Lars Tunbjörk is a Stockholm-based photographer and represented by Agence Vu in Paris and by the Gun Gallery in Sweden and Paul Amador Gallery in New York. He is the author of Vinter (Steidl, 2007) and his next book, L.A. Office (MACK) will be out this spring.  

Adam Sorensen is an associate editor at TIME. Follow him on Twitter at @adamsorensen.

A Package of Protest

“Ultimately, photography is subversive not when it frightens, repels, or even stigmatizes, but when it is pensive, when it thinks.” -Roland Barthes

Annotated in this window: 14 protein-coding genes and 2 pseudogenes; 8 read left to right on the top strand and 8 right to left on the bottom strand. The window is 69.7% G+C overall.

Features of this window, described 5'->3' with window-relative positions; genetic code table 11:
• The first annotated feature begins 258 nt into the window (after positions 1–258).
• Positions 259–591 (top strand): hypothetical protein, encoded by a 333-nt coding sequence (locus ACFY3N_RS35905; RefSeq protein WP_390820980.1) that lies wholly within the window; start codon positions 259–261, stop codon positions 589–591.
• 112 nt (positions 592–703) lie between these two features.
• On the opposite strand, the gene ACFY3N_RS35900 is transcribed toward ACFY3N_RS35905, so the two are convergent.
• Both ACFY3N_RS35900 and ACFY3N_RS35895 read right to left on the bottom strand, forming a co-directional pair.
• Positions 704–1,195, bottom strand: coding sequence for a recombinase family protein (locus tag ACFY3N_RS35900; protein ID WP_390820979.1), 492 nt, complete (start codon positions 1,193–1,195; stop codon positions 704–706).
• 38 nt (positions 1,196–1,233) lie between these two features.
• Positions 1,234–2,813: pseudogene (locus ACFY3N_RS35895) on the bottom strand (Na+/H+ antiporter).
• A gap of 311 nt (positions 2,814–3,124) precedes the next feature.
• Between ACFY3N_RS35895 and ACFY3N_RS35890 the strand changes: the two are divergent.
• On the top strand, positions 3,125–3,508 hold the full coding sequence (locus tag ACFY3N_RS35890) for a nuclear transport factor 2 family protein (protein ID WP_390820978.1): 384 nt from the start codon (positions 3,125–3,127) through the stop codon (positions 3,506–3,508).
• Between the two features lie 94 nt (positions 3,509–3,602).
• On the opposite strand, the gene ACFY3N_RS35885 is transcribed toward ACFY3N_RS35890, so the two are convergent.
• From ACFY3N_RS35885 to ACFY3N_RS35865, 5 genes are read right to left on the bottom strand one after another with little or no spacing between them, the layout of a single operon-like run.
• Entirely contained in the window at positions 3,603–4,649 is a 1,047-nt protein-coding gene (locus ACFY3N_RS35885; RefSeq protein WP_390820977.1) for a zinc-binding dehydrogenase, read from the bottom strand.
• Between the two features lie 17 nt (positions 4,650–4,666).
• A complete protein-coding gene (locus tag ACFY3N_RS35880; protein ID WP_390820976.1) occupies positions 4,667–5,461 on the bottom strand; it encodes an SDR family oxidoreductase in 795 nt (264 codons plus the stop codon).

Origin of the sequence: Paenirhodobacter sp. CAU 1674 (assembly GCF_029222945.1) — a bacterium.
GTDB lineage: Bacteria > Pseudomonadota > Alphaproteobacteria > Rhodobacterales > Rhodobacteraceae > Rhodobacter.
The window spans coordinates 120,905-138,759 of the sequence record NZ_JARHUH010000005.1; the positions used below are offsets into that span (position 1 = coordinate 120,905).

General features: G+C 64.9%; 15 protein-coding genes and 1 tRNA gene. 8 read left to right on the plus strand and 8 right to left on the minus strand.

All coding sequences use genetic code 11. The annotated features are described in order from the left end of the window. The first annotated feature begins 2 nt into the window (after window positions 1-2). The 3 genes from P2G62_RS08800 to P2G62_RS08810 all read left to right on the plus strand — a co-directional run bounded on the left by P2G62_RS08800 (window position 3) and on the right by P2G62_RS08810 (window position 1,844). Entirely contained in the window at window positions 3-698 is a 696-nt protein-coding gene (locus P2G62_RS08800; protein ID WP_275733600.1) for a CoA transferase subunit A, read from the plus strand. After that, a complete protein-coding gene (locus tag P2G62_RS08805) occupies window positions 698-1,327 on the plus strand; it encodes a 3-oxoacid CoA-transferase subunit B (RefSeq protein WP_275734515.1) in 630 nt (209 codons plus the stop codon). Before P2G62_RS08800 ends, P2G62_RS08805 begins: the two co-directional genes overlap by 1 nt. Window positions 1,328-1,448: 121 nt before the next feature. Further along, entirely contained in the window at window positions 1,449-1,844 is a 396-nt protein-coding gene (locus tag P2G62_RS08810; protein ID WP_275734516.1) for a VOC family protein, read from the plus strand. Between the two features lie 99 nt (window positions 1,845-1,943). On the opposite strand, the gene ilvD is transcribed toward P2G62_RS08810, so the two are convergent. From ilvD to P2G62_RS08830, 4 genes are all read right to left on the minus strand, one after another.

If I follow the train of thought of Barthes as ascribed by the quote above, Robert Adams would be the American “protest” photographer of my choice. Several of his books—The New West, What We Bought, and Our Lives, Our Children: Photographs Taken Near the Rocky Flats Nuclear Weapons Plant—use the weapon of subtle metaphor to warn against expansion into nature, greed and consumerism, and the endgame of all, nuclear annihilation. The idea of photography taking the task of exposing the wrongs of the world as a kind of subversive “protest” has a long history. I think of the montages John Heartfield in the thirties, or Gilles Peress’ reportage on genocide in Rawanda from the nineties. These are photographs with content that declare a stand in opposition to the status quo. The recent Protest Box, compiled by the British photographer Martin Parr, just published by Steidl, contains five facsimile reprints of some of the most important books of protest produced within the history of the photobook.